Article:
As management style tends towards the directive, meetings can often be more for the dissemination of information of decisions previously arrived at than for the open debate of perceived difficulties.
They will often be chaired by the boss and follow a set agenda as determined by the boss. In such formal meetings it would be rare to contradict the boss openly – this will have been done elsewhere, prior to the meeting in more informal lobbying sessions. If meetings sometimes appear to be a rubber-stamping exercise, it is because that is what they often are. In such an environment, it is vital to be actively involved in the pre-meeting lobbying if any influence at all is to be brought to bear.
Meetings, which take place between peers and without the presence of a more senior figure, will be much more open and less rigid. Open debate will often be seen in such situations and this debate can often become heated – especially when people are defending the validity of their own cherished logic. In such meetings, strong confrontations can often occur which reflect the sense of competition often found just below the surface at peer group levels in large organisations.
Cartesian logic is at the heart of French thinking and this process introduces the thesis – counter-thesis approach where adversarial debate around a topic is seen as very healthy. This can be seen as disagreeing for the sake of disagreeing through the eyes of more consensus-minded cultures.
Written and Produced by Keith Warburton
France represents both a challenge and an opportunity from a business perspective. It is a large modern economy with a highly educated workforce, a sophisticated consumer base and a solid industrial base of successful companies spread across a range of industries. France is also a country where protectionist policies have proven very hard to remove and where change comes slowly at the macro level.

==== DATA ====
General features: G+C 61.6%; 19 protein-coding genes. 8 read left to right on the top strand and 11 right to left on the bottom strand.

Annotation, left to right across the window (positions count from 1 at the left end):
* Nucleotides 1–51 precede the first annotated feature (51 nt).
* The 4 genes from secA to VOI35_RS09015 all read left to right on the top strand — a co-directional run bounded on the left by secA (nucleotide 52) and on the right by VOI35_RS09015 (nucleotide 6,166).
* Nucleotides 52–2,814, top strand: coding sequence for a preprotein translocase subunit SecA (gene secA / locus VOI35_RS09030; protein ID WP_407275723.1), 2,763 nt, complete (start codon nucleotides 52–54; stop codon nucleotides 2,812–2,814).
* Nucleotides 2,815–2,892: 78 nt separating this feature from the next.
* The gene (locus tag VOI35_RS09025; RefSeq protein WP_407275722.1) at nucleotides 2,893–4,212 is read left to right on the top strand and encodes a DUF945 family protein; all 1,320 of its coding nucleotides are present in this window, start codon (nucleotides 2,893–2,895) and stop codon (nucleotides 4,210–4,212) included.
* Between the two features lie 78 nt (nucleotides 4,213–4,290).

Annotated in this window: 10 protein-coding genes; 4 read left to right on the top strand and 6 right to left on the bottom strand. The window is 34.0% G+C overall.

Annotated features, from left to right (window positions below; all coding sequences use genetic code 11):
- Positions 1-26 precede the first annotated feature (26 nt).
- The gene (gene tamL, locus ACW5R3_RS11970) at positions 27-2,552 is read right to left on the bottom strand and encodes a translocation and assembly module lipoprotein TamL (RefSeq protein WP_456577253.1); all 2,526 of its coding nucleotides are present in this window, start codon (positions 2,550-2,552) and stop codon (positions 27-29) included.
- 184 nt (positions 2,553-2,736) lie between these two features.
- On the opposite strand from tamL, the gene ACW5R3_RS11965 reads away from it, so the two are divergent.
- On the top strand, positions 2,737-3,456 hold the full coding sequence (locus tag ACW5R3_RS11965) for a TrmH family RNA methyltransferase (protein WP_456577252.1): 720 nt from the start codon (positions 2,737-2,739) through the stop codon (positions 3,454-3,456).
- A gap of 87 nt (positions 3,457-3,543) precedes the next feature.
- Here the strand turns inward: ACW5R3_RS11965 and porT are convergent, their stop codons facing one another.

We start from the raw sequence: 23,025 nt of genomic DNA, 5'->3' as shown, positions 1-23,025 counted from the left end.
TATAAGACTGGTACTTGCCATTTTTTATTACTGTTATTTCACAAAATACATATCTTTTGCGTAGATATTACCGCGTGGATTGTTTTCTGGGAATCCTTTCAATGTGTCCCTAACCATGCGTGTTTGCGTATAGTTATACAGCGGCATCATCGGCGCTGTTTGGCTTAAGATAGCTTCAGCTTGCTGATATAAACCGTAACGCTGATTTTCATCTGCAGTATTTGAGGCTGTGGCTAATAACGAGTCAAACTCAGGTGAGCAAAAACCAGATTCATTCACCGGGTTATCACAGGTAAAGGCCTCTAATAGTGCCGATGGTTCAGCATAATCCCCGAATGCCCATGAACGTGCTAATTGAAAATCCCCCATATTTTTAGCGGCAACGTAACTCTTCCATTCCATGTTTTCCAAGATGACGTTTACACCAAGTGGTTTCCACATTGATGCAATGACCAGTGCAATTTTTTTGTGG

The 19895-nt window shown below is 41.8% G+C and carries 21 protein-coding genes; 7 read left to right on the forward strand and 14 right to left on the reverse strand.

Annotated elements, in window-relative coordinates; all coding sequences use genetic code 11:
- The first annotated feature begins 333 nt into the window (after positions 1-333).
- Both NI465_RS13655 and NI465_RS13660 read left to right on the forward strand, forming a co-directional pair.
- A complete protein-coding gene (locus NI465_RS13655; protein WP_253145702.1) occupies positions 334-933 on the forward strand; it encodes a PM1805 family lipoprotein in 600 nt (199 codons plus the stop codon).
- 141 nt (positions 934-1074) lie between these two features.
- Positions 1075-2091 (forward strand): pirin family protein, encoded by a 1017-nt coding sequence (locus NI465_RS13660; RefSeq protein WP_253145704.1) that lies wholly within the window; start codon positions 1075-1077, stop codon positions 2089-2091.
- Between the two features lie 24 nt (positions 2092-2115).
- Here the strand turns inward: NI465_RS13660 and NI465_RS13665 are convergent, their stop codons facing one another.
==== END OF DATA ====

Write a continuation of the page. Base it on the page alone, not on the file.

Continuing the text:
Recent political changes might indicate that France has recognised the need for a new vision for the country to help propel it into the future. Indeed, we have recently seen the strange sight of France standing up as a guardian of free trade and globalisation whilst the USA looks to retreat into a more isolationist and protectionist approach – a strange situation from a historical perspective.
It certainly seems that France is at a crossroads and only time will tell which route the country choses to take. In the interim, France remains too big an economy to ignore. If you are not doing business in France at the moment you should probably be looking at entering the market in the near future and this country profile is designed to help you understand the cultural landscape you will find when working with French colleagues or customers.
The French have a distinct and unique approach to many aspects of working life and anybody considering doing business in France would be well advised to research some of the specifics of French business culture before embarking on any commercial activities.
This country profile provides an overview of some of the key aspects of French business culture in a concise, easy to follow-format. The document includes information on: